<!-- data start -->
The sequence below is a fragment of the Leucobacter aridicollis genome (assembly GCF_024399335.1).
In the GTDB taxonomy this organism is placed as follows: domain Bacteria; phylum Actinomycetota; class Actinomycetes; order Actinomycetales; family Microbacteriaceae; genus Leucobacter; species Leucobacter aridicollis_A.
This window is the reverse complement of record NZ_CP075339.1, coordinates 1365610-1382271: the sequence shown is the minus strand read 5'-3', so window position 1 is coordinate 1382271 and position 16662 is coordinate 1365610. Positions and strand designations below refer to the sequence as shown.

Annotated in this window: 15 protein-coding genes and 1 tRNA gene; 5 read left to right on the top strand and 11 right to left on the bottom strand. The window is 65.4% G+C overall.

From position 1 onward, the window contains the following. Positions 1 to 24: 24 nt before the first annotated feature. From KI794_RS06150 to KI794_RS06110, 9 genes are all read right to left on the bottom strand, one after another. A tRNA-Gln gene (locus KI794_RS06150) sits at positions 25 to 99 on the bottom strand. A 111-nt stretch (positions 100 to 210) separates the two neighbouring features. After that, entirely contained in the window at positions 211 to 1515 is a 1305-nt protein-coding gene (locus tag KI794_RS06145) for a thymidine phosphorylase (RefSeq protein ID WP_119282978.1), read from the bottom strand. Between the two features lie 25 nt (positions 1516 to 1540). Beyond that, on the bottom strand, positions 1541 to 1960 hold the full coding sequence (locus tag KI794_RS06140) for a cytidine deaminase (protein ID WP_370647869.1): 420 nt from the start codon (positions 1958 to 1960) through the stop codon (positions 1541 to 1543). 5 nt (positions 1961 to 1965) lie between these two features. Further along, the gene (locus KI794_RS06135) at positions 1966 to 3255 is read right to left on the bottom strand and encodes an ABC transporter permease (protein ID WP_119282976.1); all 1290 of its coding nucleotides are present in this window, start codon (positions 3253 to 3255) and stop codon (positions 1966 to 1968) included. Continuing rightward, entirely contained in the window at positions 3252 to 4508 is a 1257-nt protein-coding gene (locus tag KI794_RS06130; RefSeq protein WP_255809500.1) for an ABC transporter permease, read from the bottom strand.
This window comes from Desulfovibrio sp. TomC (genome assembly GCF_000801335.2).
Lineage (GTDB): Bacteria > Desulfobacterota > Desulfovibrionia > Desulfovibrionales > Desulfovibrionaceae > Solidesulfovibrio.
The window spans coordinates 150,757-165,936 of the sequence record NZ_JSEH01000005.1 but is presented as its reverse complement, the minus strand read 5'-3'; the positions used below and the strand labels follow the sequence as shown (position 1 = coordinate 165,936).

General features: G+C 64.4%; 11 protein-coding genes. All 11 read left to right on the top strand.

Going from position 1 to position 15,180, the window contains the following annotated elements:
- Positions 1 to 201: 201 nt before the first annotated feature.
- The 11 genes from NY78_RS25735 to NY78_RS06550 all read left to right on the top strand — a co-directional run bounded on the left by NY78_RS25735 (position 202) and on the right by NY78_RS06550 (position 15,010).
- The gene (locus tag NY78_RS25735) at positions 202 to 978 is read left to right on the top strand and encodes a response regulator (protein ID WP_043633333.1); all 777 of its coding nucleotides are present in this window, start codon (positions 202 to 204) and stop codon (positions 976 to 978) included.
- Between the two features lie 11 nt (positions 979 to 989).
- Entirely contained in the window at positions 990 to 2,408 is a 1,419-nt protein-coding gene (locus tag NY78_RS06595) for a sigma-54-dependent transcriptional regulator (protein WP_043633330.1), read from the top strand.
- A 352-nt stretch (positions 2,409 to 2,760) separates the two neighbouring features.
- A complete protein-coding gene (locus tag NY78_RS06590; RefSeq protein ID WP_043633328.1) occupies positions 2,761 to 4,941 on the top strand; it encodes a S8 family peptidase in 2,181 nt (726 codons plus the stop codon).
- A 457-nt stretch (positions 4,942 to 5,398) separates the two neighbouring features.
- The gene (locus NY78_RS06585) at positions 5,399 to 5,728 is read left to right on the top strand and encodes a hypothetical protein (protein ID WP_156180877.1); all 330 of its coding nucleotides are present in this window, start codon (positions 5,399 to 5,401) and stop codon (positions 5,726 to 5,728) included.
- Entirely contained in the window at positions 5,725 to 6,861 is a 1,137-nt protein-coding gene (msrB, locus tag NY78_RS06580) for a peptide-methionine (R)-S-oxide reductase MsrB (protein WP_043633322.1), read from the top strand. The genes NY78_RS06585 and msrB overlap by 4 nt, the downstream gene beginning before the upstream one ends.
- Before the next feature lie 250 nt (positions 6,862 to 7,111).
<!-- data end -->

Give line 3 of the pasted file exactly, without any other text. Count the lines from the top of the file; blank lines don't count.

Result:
This window is the reverse complement of record NZ_CP075339.1, coordinates 1365610-1382271: the sequence shown is the minus strand read 5'-3', so window position 1 is coordinate 1382271 and position 16662 is coordinate 1365610. Positions and strand designations below refer to the sequence as shown.